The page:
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Immigration is not for the faint of heart.

With high school diploma in hand, a young African from Ghana named Robert Kosi Tette came to the United States in 1998, leaving behind family, friends, and “a simple life of blissful innocence.”

Ten years later, he described his decade in America, in an article that appeared in the March 1, 2008 issue of Newsweek, that he entitled “An Immigrant’s Silent Struggle.”

In it, he said, “It was as though I had run ten consecutive marathons, one for each year abroad.

“I now hold a graduate degree, and have a successful professional career, but every inch of progress has been achieved through exhausting battles. My college education had been financed partly through working multiple minimum-wage jobs.

“I was fortunate to secure a job upon graduation, but I found myself putting in twice the effort just to keep up. I feigned assertiveness, after I learned I would not be taken seriously otherwise.

“I went to graduate school part time. I have spent a small fortune in legal fees and endured stressful years grappling with the complexities of securing permanent residency in America.

“My body screams for rest.”

I would expect that Robert Kosi Tette’s experiences are not unlike those of most serious immigrants to America. They arrive. They seek jobs. They struggle to speak English. They pursue the best college education. They are fueled by an ambition to own a part of the American dream, and they succeed.

A Russian immigrant, Vitaliy Katsenelson, marked his thirtieth anniversary in America, in an article that appeared in Barron’s, on December 27, 2021, entitled, “Capitalism’s Imperfect Promise.” He said,

“On December 4, 1991, my family landed at JFK, our stop on the way to Denver. I was eighteen. Denver was flat, sunny, and unusually warm. Days before we were freezing our bones in Moscow in negative 30 degree weather. It was 65 degrees in Denver.

“We were picked up at the airport by half a dozen strangers, members of my aunt’s synagogue. Six of us stood there, holding thirty duffle bags. These strangers had furnished an apartment to people they didn’t know! That was shocking to me.

“I had been brainwashed into believing that Americans—capitalist pigs—would sell their brothers to supersize their happy meals. I think it took me six months to understand spoken American English.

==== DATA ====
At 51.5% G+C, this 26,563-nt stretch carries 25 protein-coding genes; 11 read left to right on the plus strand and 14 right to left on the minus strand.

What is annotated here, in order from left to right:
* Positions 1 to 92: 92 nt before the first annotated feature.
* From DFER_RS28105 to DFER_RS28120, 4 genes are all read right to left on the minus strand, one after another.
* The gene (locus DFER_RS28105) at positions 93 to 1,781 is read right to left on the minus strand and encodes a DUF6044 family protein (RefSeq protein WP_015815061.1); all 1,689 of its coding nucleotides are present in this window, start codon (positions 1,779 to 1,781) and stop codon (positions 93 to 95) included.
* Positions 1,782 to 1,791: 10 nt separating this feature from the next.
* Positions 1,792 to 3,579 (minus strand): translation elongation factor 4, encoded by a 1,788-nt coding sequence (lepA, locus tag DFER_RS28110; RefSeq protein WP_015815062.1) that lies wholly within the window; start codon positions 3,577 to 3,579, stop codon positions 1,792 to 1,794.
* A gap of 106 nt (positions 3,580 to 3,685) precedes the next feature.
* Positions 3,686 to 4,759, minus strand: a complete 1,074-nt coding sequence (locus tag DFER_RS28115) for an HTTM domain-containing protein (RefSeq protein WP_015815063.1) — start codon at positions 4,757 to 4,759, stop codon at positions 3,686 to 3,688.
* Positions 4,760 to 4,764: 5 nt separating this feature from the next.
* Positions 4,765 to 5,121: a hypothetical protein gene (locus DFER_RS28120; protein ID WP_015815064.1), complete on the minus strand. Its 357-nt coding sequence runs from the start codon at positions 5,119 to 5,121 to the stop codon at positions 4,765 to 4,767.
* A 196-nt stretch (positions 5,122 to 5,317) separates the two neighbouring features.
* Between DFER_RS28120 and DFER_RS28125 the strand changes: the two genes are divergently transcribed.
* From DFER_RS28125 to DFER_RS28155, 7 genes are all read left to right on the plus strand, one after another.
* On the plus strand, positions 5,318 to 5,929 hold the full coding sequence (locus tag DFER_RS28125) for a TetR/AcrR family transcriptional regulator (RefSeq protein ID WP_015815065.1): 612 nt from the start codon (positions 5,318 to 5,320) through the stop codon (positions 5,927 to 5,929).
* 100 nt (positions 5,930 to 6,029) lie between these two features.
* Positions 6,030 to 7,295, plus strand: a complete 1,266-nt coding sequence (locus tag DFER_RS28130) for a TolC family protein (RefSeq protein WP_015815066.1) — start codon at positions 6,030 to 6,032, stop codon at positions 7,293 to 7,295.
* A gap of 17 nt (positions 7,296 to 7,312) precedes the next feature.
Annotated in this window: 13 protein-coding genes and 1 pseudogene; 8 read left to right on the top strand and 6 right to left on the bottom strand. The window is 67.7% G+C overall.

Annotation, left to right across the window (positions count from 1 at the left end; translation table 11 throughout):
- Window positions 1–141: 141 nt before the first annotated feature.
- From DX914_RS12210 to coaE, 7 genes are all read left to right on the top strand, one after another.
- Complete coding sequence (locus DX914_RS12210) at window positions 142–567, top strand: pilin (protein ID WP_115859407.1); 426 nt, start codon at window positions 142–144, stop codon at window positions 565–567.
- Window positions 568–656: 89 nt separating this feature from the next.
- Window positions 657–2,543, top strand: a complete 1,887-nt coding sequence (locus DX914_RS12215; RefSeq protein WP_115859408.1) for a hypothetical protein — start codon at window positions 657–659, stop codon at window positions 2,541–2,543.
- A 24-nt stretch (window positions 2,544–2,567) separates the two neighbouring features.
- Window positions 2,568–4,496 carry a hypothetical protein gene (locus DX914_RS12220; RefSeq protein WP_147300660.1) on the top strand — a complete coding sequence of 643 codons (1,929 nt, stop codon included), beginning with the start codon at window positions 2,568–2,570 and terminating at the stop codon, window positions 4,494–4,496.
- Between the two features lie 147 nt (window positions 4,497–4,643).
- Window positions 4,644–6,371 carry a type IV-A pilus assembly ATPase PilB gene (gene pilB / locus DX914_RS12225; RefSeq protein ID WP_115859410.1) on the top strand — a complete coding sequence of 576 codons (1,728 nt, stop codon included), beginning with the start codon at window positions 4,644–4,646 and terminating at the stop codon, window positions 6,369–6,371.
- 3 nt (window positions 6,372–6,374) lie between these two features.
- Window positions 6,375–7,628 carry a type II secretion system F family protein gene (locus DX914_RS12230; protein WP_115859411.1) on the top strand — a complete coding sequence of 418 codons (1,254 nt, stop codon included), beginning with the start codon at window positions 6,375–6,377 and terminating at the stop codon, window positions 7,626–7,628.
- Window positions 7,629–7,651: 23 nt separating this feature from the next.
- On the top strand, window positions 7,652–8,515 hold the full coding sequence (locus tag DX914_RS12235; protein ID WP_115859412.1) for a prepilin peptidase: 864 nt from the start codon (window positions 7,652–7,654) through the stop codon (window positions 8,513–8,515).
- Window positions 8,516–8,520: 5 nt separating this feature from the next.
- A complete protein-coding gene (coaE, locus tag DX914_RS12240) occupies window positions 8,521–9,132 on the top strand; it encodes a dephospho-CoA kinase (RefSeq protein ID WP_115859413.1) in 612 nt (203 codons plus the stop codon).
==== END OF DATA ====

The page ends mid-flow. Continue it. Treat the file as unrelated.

“Getting a job was difficult. I was rejected by fast food restaurants on multiple occasions. I found a job bussing tables at a restaurant on Friday and Saturday nights. Everything I earned, down to the last penny, including tips, I gave to my parents. This money went for food and rent.

“Once I went on a date with a girl to a Chinese restaurant. She ordered kung pao chicken. I ordered water. It was embarrassing. I had to postpone dating for a while.

“In Soviet Russia everyone was equally poor. My family lived from paycheck to paycheck. Going to a restaurant was a big event for us. Our understanding of money was very limited. We never had any.

“Those were difficult years, but I would not trade them for anything. Those years taught me to work harder than anyone else.”

Robert Kosi Tette and Vitaliy Katsenelson are just two examples of countless others, who found a way to migrate to America. Once here, they learned that to buy groceries at a local store, and avoid the shame of homelessness, they had to find a job, and then they had to work harder than others.

Each can now look back at their no small successes. All young and ambitious people dare to climb a difficult and dangerous mountain, and now and then they stop and stare back with pride at the vast distance that they have climbed. For immigrants without English skills, it is doubly difficult, or more.

There are those who call for “securing our borders,” a phrase that often means “shut the door and not allow in any other young, driven, intelligent, law-abiding person,” a sure prescription to starve the American economy of the men and women who will start and build the nation’s newest businesses.

Of those immigrant entrepreneurs, Vitaliy Katsenselson says, “At first these competitors are content with breadcrumbs, but eventually they eat your lunch and dinner.”

Capitalism is imperfect. It makes promises that sometimes remain unfulfilled, due to bad luck, or injury, or poor choices, or lack of sufficient work. But for the lucky few who strike out on their own in America and succeed, it offers immense rewards, for both owner and customer.

For Americans, immigration is always a work in progress. Not quite correct, imperfect, flawed, and yet, for some, necessary.